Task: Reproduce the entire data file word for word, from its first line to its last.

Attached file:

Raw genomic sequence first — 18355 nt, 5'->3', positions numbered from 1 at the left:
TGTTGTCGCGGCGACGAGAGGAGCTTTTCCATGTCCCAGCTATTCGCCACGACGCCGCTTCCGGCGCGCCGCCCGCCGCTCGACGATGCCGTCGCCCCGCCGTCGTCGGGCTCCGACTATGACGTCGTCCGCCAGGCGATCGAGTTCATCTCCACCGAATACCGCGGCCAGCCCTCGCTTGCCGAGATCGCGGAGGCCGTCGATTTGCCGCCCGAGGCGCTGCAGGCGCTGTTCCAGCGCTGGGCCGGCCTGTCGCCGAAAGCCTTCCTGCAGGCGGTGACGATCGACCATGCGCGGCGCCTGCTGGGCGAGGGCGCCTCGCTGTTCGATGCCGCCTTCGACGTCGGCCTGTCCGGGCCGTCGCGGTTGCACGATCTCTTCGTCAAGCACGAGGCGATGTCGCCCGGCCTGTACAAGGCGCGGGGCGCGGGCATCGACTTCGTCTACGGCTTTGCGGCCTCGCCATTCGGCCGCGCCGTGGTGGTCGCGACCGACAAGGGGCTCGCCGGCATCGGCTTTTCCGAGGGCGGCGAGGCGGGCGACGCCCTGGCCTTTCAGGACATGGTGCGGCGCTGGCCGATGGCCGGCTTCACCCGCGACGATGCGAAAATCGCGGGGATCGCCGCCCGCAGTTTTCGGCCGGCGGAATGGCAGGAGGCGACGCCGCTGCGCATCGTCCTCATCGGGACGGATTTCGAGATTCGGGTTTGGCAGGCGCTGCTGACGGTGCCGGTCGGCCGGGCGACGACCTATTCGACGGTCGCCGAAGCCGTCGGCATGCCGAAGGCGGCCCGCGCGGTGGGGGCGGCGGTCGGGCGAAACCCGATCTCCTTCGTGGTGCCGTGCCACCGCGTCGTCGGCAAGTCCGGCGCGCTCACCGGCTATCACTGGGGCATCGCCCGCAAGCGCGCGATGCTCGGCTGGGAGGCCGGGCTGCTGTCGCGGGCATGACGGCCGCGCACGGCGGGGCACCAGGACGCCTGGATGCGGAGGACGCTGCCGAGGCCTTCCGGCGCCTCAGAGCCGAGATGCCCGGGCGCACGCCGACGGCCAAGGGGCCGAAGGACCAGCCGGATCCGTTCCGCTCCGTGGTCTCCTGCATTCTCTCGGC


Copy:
Raw genomic sequence first — 18355 nt, 5'->3', positions numbered from 1 at the left:
TGTTGTCGCGGCGACGAGAGGAGCTTTTCCATGTCCCAGCTATTCGCCACGACGCCGCTTCCGGCGCGCCGCCCGCCGCTCGACGATGCCGTCGCCCCGCCGTCGTCGGGCTCCGACTATGACGTCGTCCGCCAGGCGATCGAGTTCATCTCCACCGAATACCGCGGCCAGCCCTCGCTTGCCGAGATCGCGGAGGCCGTCGATTTGCCGCCCGAGGCGCTGCAGGCGCTGTTCCAGCGCTGGGCCGGCCTGTCGCCGAAAGCCTTCCTGCAGGCGGTGACGATCGACCATGCGCGGCGCCTGCTGGGCGAGGGCGCCTCGCTGTTCGATGCCGCCTTCGACGTCGGCCTGTCCGGGCCGTCGCGGTTGCACGATCTCTTCGTCAAGCACGAGGCGATGTCGCCCGGCCTGTACAAGGCGCGGGGCGCGGGCATCGACTTCGTCTACGGCTTTGCGGCCTCGCCATTCGGCCGCGCCGTGGTGGTCGCGACCGACAAGGGGCTCGCCGGCATCGGCTTTTCCGAGGGCGGCGAGGCGGGCGACGCCCTGGCCTTTCAGGACATGGTGCGGCGCTGGCCGATGGCCGGCTTCACCCGCGACGATGCGAAAATCGCGGGGATCGCCGCCCGCAGTTTTCGGCCGGCGGAATGGCAGGAGGCGACGCCGCTGCGCATCGTCCTCATCGGGACGGATTTCGAGATTCGGGTTTGGCAGGCGCTGCTGACGGTGCCGGTCGGCCGGGCGACGACCTATTCGACGGTCGCCGAAGCCGTCGGCATGCCGAAGGCGGCCCGCGCGGTGGGGGCGGCGGTCGGGCGAAACCCGATCTCCTTCGTGGTGCCGTGCCACCGCGTCGTCGGCAAGTCCGGCGCGCTCACCGGCTATCACTGGGGCATCGCCCGCAAGCGCGCGATGCTCGGCTGGGAGGCCGGGCTGCTGTCGCGGGCATGACGGCCGCGCACGGCGGGGCACCAGGACGCCTGGATGCGGAGGACGCTGCCGAGGCCTTCCGGCGCCTCAGAGCCGAGATGCCCGGGCGCACGCCGACGGCCAAGGGGCCGAAGGACCAGCCGGATCCGTTCCGCTCCGTGGTCTCCTGCATTCTCTCGGC